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The quilt

The quilt pattern is called “Beef Cake”  — it’s from the book Have Your Cake and Eat it Too by Dodi Lee Poulsen of Two Sisters at Squirrel Hollow.

Once I had the correct cutting instructions (which can now be found on their website), everything was golden.  I’m not a fan of the Turning Twenty type quilts, but this particular design struck me as being much more interesting, particularly (I think) because the pieces are much smaller, and they tend to blend together much more (in MY opinion).

(And please don’t send the lynch mob after me.  *I* don’t care for Turning Twenty or Yellow Brick Road.  If *YOU* like those designs, then by all means, keep making them.  I’m sure I do stuff that you don’t care for either).

The quilting is a variation on a design from my first Meandering Magic book.  It’s called ferns, but instead of making the fern fronds touch the meandering line, these fronds don’t touch, which means each side of the line is done in a separate pass.  It still goes very quickly.  Even if your quilting machine starts making hideous horrible noises that make you think it is ready to die.

(It didn’t die, it just had thread wrapped around the shaft right behind the hook.  Good gad, though, the sound was horrendous.  I nearly cried in horror).

So there you have it.  The quilt I was nearly ready to give up on, turned out to be pretty darned cute, if I do say so myself.  It’s not in my normal color palette (HA!  No red, white and blue!), but I like it!   And I very much appreciated the personal phone call from the designer who filled me in on the situation with the cutting instructions.  

One of the things I’m finding fascinating about working within the fabrics I have for sale at the shop is that while these are not the latest and greatest superstar designer fabrics, they are still pretty good-looking fabrics.  They don’t have a rockstars name on the selvedge, but you know what?  They make a pretty nice quilt just the same.  Plus, I find I like the challenge of putting together fabric that DOESN”T all come from the same line, I think it adds a little more sparkle. But again, that’s just MY opinion.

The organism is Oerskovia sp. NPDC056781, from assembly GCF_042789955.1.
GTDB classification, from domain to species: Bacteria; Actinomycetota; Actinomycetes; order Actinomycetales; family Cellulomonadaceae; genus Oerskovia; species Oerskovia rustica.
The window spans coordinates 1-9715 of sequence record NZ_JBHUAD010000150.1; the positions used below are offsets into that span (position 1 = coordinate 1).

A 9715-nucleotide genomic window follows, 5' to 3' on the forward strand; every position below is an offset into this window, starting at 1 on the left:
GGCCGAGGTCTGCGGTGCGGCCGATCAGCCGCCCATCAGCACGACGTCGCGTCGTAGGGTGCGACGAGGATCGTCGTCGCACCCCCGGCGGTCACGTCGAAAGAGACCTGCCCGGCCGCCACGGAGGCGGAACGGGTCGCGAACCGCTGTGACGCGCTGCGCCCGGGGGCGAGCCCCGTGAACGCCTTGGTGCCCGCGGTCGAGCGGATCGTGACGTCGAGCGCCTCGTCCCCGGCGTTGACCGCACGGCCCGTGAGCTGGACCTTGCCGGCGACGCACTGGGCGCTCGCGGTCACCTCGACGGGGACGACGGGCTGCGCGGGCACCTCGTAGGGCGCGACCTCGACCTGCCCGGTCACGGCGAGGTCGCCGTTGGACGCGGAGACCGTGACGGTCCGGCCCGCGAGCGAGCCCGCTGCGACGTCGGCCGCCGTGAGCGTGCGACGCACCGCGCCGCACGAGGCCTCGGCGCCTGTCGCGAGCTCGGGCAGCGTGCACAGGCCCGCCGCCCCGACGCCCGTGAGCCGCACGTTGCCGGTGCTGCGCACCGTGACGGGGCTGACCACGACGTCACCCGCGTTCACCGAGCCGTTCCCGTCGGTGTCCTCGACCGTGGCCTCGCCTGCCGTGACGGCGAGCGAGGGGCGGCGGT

OK, I’ve got to get working on a writing project, so I’d better sign off.

Have a lovely evening!

Suzanne

 

p.s.  the credit for this variation on the fern design goes to my friend Terri W.  I’m sorry I forgot to mention this earlier when I posted originally.

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I’m not even sure why I bothered to post about my pleasure with the USPS shippin website, but I do apologize for boring all of you with it.  LOL
Here’s something more interesting:  a quilt I finished for a customer.  In theory, you’ll be able to click on these to view them larger, allowing you to see the detail a bit better.

The pattern is Buggy Barn’s Coneflower Crazies.  Isn’t it cute?  She still has buttons to attach to the center of each flower.  I had a lot of fun this one, using the wonkiness of it as inspiration for the wonky quilting.  I used Warm Bond batting (The Warm Company’s new 80/20 cotton/poly blend batting) which seemed to quilt nicely.  Signature cotton thread on top, Superior’s Bottom Line in the bobbin.  I love prewound bobbins now.  I used to think they were overly expensive and not worth it, but I’ve changed my tune.

Another quilt is calling my name, so I’d better answer, since it’s the quilting that’s keeping the lights on right now.  Did you know that opening a shop take a LOT of money???  Yikes.

Suzanne

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Simple

The simple meander is often maligned by quilters, many of whom are longarm quilters and get tired of quilting it on their customers quilts.

Sometimes, though, it’s just the ticket, especially when your customer wants something super-quick and simple, just something that holds it all together:

(customer = myself.  quilt = shop sample, pattern = ellen’s favorite lap quilt in the book laps from fats)

This coming weekend is the Traer Cruise, if anybody has a classic car they want to bring to town, I’m sure you could join the crowd.

I pulled out the blue and white double Irish Chain I mentioned yesterday and was pleasantly surprised to discover that I had more of it done than I remembered.  In fact, nearly all of the 169 blocks are made, and I had even started sewing some of them in rows!

As a refresher, those blue squares finish at 1 inch.  I worked on a little bit of sewing last night, but had to bring all of the pieces to the shop today — I had brought my iron and ironing board down here and had no way to press them!  I need to get a second ironing board, but I keep forgetting, or haven’t had enough room in the vehicle.

Got a call from Mark a bit ago, we are out of milk AND bread, so I HAVE to remember to stop at the grocery store on the way home.  I need to work on some menu planning, and getting more use out of our crockpot.  I actually put some chicken and rice in the crockpost on Tuesday.  Tonight, they had to fend for themselves.

I’m trying to think of a snappy way to end this, but nothing is coming to me.  I guess I’ll just quit.

Suzanne